According to the 2016 Basel AML Index, compiled by the Basel Institute of Governance at the University of Basel, Lebanon is not doing so well when considering its AML/CTF rules in concert with its perceived corruption rating and the weakness of its judiciary. The Basel Index ranks Lebanon as second worst in the Middle East, behind only Iran, and 28th worst out of all 149 countries. The index measures “AML/CFT systems combined with structural and functional vulnerabilities, such as high rates of perceived corruption, weak judicial systems and inadequate financial sector standards.” Though it also states that, “it is important however to note that the fact that these countries are placed higher in the risk-rating category does not necessarily mean that they can automatically be considered as attractive destinations for money launderers. It only means that the country has a heightened vulnerability to money laundering due to shortcomings in their AML systems as assessed by international standards.”

To tackle these gaps, Lebanon created a ministerial portfolio to target corruption ­— but it is unclear what its objectives are or what, if anything, has been accomplished so far. The country is consistently perceived as corrupt, according to global watchdog Transparency International, and in early 2017 the International Commission of Jurists called on Lebanon to extensively reform its judiciary to ensure its full independence, concluding, “Measures must be taken to ensure that the judiciary is not subject to any form of undue influence by political actors and confessional communities, and that it is able to fulfill its responsibility to uphold the rule of law.”

There is not yet a clear strategy emanating from the White House with regards to Middle East policy

What is US policy?

Stateside, talk of new legislation is seemingly less about money laundering concerns and more about politics. HIFPA is a continuation of the United States’ war on terrorism, an American policy that dates back to the Bush administration. Its passage was a consequence of the P5+1 nuclear agreement with Iran and the lifting of sanctions on the Islamic Republic. Those opposing the Iran deal feared the removal of sanctions would allow Iran to float more money and aid to Hezbollah and other proxies in the region.

The United States might be honing its pursuit of Hezbollah’s finances, after last year’s HIFPA law seemingly had little practical effect. According to SIC’s 2016 annual report, Lebanon’s FIU received 470 cases related to money laundering or terrorism financing, 107 of which were referred by foreign sources. This was only a small uptick in referred cases from 2015, despite Lebanese banks’ compliance last year with HIFPA and additional local regulations.

But Ibrahim Warde, an expert on terrorism financing at Tufts University, points out that there is not yet a clear strategy from the White House with regards to Middle East policy. “There’s a great deal of confusion within the administration, but one must also contend with Trump’s impulsive instincts,” Warde wrote to Executive in an email. The future of American policy may have been partially revealed during Trump’s visit to the region in mid-May. In a speech in Riyadh, the US president praised Gulf countries for “blocking funders from using their countries as a financial base for terror and for designating Hezbollah as a terrorist organization.”

In justifying the HIFPA legislation, the Americans alleged that Hezbollah is a key player in global narcotics trafficking and money laundering networks, charges that Hezbollah vehemently denied. According to the US State Department’s 2016 International Narcotics Control Strategy Report, Lebanon is among 65 nations considered a “jurisdiction of primary concern” for money laundering and financial crimes. In explaining this designation, the department noted, “Lebanon faces money laundering and terrorism financing challenges. Domestically, there is a black market for cigarettes, cars, counterfeit consumer goods, pirated software, CDs and DVDs.” However, the report notes that “the sale of these goods does not generate significant proceeds that are laundered through the formal banking system,” adding, “the domestic illicit narcotics trade is not a principal source of laundered proceeds.”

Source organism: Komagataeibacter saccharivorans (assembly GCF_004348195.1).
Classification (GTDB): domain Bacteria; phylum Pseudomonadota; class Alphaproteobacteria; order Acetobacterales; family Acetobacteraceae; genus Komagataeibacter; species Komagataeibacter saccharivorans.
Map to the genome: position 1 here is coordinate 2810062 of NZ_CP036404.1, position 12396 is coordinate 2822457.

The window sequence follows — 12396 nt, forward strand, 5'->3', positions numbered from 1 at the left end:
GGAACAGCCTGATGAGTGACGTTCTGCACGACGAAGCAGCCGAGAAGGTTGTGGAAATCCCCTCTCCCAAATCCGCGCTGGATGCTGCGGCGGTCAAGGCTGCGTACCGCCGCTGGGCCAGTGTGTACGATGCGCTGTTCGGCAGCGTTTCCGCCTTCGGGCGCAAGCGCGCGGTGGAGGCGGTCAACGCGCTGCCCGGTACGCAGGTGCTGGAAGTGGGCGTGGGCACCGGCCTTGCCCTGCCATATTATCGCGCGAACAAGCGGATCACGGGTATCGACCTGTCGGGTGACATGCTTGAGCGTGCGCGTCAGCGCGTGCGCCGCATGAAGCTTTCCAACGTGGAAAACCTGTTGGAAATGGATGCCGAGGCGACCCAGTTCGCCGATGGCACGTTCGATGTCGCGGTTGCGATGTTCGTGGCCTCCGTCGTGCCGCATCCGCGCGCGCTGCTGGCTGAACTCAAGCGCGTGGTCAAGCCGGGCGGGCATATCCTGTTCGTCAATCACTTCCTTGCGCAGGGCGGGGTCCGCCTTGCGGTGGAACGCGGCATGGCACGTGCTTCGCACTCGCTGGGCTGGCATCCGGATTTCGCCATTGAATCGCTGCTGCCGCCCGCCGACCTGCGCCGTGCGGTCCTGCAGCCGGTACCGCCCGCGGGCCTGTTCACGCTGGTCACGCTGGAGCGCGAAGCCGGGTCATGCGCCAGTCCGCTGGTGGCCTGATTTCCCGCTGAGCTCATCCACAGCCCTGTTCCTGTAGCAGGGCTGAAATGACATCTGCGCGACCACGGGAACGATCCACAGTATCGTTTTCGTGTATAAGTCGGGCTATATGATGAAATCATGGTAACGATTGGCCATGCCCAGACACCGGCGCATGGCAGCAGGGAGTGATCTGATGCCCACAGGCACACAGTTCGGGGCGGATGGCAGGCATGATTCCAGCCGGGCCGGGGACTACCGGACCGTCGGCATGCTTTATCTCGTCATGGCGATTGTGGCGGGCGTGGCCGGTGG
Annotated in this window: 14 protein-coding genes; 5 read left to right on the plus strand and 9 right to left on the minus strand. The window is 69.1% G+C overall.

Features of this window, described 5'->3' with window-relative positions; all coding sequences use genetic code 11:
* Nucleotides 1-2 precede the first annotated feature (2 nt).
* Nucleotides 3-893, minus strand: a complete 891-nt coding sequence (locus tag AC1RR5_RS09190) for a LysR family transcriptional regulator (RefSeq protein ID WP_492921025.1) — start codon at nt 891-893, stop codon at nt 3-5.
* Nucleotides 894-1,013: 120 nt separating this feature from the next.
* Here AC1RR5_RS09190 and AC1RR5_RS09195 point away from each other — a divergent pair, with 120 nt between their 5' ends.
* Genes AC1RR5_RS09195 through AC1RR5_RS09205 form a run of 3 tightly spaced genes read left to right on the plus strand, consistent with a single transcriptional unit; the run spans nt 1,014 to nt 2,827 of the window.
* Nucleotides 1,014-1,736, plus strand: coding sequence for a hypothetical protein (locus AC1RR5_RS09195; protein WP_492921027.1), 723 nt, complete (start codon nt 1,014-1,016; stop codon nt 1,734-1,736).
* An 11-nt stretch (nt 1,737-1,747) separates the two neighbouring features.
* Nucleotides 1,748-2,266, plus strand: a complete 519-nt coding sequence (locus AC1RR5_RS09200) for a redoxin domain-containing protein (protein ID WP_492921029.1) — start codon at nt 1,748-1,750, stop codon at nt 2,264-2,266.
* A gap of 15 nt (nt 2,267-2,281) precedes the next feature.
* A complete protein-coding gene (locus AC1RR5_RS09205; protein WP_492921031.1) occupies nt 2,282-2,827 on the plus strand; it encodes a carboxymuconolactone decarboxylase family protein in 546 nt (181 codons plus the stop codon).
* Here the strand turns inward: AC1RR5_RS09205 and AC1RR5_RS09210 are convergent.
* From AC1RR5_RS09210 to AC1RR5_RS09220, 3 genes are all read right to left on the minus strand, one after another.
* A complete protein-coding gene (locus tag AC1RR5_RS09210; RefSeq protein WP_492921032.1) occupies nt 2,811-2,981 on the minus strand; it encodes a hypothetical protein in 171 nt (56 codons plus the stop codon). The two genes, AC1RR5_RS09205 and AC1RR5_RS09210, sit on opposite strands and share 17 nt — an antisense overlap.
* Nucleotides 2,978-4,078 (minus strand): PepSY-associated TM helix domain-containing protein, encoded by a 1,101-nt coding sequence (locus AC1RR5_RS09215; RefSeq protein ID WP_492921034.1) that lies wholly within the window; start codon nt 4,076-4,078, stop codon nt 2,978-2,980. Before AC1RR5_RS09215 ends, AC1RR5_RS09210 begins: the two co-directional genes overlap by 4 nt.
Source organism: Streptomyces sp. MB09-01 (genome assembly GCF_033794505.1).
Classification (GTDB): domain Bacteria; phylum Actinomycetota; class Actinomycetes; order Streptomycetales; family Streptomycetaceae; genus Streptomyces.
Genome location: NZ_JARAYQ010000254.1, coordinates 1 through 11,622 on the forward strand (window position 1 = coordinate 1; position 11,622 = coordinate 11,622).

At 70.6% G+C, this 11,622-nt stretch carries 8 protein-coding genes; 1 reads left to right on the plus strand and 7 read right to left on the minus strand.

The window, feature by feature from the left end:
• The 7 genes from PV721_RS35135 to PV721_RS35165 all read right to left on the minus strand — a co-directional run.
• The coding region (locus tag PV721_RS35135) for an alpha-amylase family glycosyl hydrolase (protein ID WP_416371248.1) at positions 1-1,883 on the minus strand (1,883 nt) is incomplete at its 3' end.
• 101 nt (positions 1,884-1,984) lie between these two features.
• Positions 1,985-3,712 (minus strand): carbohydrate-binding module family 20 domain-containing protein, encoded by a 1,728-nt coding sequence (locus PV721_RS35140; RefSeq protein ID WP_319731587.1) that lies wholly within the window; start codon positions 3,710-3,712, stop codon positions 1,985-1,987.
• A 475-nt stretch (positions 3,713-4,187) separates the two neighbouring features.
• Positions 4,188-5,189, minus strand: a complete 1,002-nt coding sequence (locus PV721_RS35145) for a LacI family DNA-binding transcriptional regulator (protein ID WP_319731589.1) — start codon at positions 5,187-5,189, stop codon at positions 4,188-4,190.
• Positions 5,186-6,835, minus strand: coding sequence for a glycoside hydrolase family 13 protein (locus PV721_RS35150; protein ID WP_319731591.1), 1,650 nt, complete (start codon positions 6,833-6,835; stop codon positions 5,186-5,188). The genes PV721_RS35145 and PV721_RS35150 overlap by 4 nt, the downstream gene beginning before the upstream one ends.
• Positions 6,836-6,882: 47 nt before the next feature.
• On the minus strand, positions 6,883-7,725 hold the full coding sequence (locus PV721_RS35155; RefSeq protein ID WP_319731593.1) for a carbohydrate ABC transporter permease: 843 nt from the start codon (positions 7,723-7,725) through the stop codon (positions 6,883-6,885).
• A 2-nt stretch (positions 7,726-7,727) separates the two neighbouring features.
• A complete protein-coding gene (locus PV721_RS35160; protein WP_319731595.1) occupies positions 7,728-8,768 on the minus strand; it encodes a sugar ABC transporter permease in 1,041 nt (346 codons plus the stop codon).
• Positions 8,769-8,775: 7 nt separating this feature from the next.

What the Americans might be attempting to do is influence Hezbollah by leveraging the banking sector. “This is the spirit of HIFPA and this is what [the Americans] want, but the outcome of this is very debatable. Regarding the effects of the sanctions imposed by the US on Hezbollah, some say they haven’t been affected, but that it’s affecting poor people of the [Shia] community. It may be putting pressure on some in the party to change their behavior,” says the commercial bank compliance chief.

Out on a wire

The recent reappointment of Riad Salameh as governor of the central bank might boost Lebanon’s ability to negotiate or head off proposed American legislation. But as the Trump administration’s Middle East policy evolves, particularly its effort to isolate Iran, Salameh alone cannot save Lebanon. Hezbollah has acted unilaterally in Syria’s civil war while the official stance of the Lebanese government continues to be one of disassociation. And along Lebanon’s southern border, Hezbollah continues to possess the means to threaten Israel.

There does seem to have been an acceptance on the Americans’ part that they should not disrupt the Lebanese economy by cutting off local banks from the global financial system. And the banking community’s message to US lawmakers, when related to Hezbollah, seems to be that if you cut off Lebanese banks, you give the country to Hezbollah and Iran. But there are different tactics at play. The United States is applying the bullying strategy: Do as we say, or else. Lebanon’s part is to roll over like a good little doggy: We know you don’t mean what you say, you’re nice and we’re nice so don’t confront us. But the notion that the Americans are not contemplating something serious is hard to buy, and the worry with Trump is that he seems willing to push the envelope further than previous administrations, and in unpredictable ways.

Where does that leave Lebanon? The banking system is the pillar of the economy, and so it begs the question of Lebanon’s political class: Is blowing up the country’s banking sector worth the price of resistance?

Jeremy Arbid

Jeremy is Executive's in house energy and public policy analyst.